Not bringing older teachers back into the classroom as such but ensuring they have a role in childcare/educational supervision on a bubble type basis... but they would require remuneration of some description by the birth parent, there could be a "tax credit" type support system for those in lower income jobs to ensure the childcare is accessible. I am not suggesting it would be cheaper but it may be more effective than large scale babysitting in school
     
  6. florian gassmann

    florian gassmann Star commenter

    Wouldn't millions of younger pupils need someone at home to supervise them?
     
  7. Scintillant

    Scintillant Star commenter

    This has been their direction of travel for a few years now.

    Scripted lessons and approved resources etc.
     
    emerald52, agathamorse and nizebaby like this.
  8. needabreak

    needabreak Star commenter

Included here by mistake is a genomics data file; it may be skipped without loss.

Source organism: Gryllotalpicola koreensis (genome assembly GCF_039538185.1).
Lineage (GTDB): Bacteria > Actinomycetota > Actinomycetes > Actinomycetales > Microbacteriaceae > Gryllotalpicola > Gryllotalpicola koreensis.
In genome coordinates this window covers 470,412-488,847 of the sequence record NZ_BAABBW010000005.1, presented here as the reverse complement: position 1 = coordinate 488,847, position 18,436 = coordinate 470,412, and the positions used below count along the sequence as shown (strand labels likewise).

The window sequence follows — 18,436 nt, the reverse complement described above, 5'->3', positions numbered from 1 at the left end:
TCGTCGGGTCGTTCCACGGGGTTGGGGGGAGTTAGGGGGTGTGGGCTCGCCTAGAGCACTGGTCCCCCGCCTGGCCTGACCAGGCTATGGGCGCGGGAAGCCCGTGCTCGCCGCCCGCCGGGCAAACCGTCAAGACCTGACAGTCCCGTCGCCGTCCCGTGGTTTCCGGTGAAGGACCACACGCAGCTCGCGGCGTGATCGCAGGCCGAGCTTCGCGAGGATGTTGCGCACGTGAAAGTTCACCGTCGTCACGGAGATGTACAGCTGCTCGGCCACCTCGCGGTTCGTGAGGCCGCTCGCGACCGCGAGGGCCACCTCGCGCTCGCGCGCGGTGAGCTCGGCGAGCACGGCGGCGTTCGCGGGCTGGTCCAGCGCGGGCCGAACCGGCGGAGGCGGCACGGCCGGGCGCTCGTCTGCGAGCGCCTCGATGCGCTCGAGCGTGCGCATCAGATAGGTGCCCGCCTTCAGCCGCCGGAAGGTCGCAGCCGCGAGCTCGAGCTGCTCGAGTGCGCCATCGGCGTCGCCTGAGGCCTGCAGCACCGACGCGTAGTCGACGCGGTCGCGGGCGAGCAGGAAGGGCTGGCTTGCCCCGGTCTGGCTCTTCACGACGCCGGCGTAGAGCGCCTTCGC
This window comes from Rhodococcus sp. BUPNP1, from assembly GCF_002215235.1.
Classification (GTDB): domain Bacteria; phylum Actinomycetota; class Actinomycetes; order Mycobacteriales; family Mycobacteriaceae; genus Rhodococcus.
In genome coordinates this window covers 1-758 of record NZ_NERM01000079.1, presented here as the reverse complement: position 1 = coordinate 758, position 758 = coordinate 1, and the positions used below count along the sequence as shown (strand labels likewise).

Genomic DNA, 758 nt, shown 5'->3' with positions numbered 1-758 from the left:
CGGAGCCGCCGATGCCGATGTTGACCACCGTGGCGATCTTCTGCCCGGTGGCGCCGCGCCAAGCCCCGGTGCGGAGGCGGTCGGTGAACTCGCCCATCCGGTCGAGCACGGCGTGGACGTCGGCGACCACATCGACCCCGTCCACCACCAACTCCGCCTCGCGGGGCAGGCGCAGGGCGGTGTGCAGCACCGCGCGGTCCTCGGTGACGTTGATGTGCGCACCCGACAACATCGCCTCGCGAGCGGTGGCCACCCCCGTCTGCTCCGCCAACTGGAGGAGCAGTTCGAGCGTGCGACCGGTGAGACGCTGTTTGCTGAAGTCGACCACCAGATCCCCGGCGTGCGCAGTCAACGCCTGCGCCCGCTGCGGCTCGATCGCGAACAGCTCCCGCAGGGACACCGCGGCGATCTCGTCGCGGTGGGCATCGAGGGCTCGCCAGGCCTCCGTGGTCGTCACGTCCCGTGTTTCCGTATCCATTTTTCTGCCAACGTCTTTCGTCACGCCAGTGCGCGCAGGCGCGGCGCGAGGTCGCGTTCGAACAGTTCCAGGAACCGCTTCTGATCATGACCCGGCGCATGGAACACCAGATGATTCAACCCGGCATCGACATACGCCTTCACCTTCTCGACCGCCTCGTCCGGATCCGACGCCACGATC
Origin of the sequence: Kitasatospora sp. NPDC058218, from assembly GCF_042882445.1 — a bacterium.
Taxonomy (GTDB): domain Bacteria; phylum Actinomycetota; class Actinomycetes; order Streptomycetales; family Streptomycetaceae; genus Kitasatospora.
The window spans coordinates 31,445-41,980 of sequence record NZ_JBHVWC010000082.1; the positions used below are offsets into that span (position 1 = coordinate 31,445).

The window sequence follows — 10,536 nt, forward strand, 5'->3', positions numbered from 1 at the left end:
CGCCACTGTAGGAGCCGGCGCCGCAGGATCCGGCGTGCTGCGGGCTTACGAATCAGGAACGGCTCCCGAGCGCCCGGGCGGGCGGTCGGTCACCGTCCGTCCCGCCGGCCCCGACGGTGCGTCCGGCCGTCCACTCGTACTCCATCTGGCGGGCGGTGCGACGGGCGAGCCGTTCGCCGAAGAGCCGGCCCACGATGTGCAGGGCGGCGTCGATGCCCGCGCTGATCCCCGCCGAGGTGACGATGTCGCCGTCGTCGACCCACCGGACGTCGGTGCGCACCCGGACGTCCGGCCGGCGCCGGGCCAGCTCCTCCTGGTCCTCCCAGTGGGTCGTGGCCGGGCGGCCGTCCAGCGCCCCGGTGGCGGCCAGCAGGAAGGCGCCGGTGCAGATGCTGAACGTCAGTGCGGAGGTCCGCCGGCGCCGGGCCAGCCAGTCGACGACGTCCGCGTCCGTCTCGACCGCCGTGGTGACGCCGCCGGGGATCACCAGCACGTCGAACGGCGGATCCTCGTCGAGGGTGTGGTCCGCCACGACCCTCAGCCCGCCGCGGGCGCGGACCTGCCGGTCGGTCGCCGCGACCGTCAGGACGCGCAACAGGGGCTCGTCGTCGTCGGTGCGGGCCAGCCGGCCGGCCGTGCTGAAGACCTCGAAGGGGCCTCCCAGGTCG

I'm not convinced that scripted lessons etc is a good idea, what do you think?
     
    agathamorse likes this.
  9. colacao17

    colacao17 Lead commenter

    There is absolutely nothing worse than delivering a lesson someone else prepared.
     
  10. lanokia

    lanokia Star commenter

    And yet this is the norm now in my experience [powerpoints with extensive teacher notes and handouts] to cover for non-specialists.

    Go off the script ... then you get warnings.

    Creativity is now frowned upon in lesson planning [in my experience obvs.]
     
    emerald52, agathamorse and nizebaby like this.
  11. costermonger

    costermonger Occasional commenter

    Scripted lessons are not the work of the devil. They are much worse, they are the work of the ignorant bureaucrats that now infest our formerly public services.
    I'm so glad I am out of it.